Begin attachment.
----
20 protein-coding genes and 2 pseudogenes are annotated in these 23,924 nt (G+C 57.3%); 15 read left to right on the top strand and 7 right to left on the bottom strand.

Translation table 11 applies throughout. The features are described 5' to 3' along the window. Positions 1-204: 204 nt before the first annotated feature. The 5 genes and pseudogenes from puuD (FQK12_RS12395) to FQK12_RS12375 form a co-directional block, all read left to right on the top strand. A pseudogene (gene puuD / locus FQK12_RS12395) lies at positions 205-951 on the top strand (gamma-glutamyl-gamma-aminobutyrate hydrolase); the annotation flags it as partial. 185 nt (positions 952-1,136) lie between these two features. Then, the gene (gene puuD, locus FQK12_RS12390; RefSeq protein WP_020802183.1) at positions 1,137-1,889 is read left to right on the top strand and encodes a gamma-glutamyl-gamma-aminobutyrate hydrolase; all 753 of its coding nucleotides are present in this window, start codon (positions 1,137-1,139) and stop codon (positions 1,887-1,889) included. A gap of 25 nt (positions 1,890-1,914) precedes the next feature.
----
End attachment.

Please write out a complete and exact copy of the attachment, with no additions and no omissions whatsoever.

20 protein-coding genes and 2 pseudogenes are annotated in these 23,924 nt (G+C 57.3%); 15 read left to right on the top strand and 7 right to left on the bottom strand.

Translation table 11 applies throughout. The features are described 5' to 3' along the window. Positions 1-204: 204 nt before the first annotated feature. The 5 genes and pseudogenes from puuD (FQK12_RS12395) to FQK12_RS12375 form a co-directional block, all read left to right on the top strand. A pseudogene (gene puuD / locus FQK12_RS12395) lies at positions 205-951 on the top strand (gamma-glutamyl-gamma-aminobutyrate hydrolase); the annotation flags it as partial. 185 nt (positions 952-1,136) lie between these two features. Then, the gene (gene puuD, locus FQK12_RS12390; RefSeq protein WP_020802183.1) at positions 1,137-1,889 is read left to right on the top strand and encodes a gamma-glutamyl-gamma-aminobutyrate hydrolase; all 753 of its coding nucleotides are present in this window, start codon (positions 1,137-1,139) and stop codon (positions 1,887-1,889) included. A gap of 25 nt (positions 1,890-1,914) precedes the next feature.